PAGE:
Georgia Couple Found Guilty of Tax Fraud
A Milledgeville, Georgia, couple were found guilty of tax fraud following a three-day jury trial for skimming more than $1.5 million in cash from their business without disclosing the income, the Department of Justice announced.
Kenneth Horner, 58, and Kimberly Horner, 53, were charged with filing false corporate and personal tax returns for the years 2007 and 2008. They were convicted of all four counts charged. Their sentencing is scheduled for May 6 at 10:00 a.m. before U.S. District Judge Timothy C. Batten Sr.
“This jury recognized the defendants’ handling of cash for what it really was: a ploy to avoid disclosing income and paying taxes,” said Acting U.S. Attorney John Horn of the Northern District of Georgia.
“In willfully failing to report their total business income to the IRS, the Horners cheated the system and dodged the same basic responsibility that millions of other business owners comply with every year: fairly and honestly reporting their earnings,” said Principal Deputy Assistant Attorney General Caroline D. Ciraolo of the Justice Department’s Tax Division. “Today’s verdict establishes that those who engage in such criminal conduct will be held accountable. The Tax Division is committed to working with its law enforcement partners to identify, investigate and vigorously prosecute these offenders.”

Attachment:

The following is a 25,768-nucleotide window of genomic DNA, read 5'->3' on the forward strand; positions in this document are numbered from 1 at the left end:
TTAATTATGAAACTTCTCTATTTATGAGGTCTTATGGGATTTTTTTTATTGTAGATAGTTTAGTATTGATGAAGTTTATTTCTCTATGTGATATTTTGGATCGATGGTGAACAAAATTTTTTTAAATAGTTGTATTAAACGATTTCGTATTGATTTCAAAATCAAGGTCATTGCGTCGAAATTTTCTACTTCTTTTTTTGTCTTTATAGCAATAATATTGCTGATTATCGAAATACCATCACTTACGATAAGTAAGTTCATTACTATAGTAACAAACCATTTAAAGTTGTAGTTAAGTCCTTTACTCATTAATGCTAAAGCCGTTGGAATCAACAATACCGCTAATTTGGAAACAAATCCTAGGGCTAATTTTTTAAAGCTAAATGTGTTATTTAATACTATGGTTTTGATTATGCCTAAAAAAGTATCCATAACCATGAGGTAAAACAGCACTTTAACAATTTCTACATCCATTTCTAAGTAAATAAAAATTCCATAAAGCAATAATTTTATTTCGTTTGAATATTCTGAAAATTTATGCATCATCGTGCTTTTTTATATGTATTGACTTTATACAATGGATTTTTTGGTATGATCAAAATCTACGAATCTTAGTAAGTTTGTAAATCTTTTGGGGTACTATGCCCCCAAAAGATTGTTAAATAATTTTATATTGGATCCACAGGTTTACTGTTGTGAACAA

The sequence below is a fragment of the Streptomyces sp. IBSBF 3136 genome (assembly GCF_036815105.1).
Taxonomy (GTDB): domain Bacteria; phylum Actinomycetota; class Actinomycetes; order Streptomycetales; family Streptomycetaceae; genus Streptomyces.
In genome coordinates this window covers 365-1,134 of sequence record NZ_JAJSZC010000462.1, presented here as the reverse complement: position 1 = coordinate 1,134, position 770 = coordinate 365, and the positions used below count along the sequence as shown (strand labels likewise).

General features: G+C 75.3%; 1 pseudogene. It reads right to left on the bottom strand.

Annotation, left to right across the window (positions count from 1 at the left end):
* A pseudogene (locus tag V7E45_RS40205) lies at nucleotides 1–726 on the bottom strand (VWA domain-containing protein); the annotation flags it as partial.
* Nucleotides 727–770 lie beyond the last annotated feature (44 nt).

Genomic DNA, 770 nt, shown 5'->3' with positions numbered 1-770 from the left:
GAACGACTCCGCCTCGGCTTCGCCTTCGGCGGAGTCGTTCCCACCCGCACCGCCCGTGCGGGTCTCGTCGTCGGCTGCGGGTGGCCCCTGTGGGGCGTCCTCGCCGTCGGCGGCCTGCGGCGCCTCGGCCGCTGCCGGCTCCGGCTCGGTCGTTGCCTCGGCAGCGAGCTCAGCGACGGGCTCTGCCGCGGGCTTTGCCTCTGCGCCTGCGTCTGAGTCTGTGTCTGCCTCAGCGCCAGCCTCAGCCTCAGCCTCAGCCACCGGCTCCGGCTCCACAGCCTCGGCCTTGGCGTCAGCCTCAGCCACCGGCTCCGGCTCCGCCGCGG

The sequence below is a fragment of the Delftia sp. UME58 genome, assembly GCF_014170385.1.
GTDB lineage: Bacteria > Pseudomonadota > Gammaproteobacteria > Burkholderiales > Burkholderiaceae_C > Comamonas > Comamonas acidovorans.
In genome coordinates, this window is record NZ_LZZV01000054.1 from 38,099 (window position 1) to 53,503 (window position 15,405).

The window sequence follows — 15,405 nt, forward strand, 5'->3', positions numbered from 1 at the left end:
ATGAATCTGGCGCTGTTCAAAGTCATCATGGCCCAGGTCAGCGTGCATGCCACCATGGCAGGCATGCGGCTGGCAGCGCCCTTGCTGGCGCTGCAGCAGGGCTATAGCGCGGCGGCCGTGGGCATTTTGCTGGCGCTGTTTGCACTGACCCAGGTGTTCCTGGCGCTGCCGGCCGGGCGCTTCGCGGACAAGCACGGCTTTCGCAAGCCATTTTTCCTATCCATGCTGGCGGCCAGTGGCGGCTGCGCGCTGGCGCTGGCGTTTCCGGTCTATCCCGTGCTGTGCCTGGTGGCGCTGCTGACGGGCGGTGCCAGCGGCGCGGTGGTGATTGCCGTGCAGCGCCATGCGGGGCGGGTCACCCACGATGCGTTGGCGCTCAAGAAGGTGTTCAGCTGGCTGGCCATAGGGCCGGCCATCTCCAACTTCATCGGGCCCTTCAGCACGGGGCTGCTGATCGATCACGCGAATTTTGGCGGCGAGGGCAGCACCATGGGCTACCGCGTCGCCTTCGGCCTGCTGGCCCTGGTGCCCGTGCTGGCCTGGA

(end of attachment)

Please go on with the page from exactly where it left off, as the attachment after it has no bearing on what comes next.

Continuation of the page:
“At this time of year, when hard-working citizens are sitting down to prepare their tax returns, it is especially disappointing to see the overt steps some individuals will take to hide their taxable funds from the government,” said Special Agent in Charge Veronica F. Hyman-Pillot of the Internal Revenue Service (IRS)-Criminal Investigation. “Taxpayers deserve our vigilance in the investigation and prosecution of individuals who willfully underreport their income and evade the payment of their fair share of taxes.”
According to Acting U.S. Attorney Horn, the charges and other information presented in court: Kenneth and Kimberly Horner owned Topcat Towing and Recovery Inc. (Topcat Towing), a towing business in Lithonia, Georgia. Between 2005 and 2008, Topcat Towing had an exclusive contract with DeKalb County, Georgia, for all county car tows needed from the south precinct of the county. Between 2005 and 2008, the defendants skimmed more than $1.5 million in cash receipts from their towing business and deposited those cash receipts into their personal bank account without disclosing the income to their tax return preparer or on corporate and personal tax returns filed with the IRS. The defendants tried to conceal their cash deposits from the government by “structuring” their deposits, which is the act of splitting up cash deposits that exceed $10,000 for the purpose of evading a Currency Transaction Report (CTR) from being filed.
Most financial institutions, including banks, are generally required to file CTRs for cash transactions that exceed $10,000. CTRs are submitted to the U.S. Department of Treasury. In 2007 and 2008, the defendants used their unreported cash, in part, to build a custom home in Conyers, Georgia, that was appraised at more than $900,000. The defendants owe approximately $400,000 in taxes to the IRS for their unreported income.
This case is being investigated by the IRS-Criminal Investigation. Trial Attorney Christopher J. Maietta of the Tax Division and Assistant U.S. Attorney Steven D. Grimberg of the Northern District of Georgia are prosecuting the case.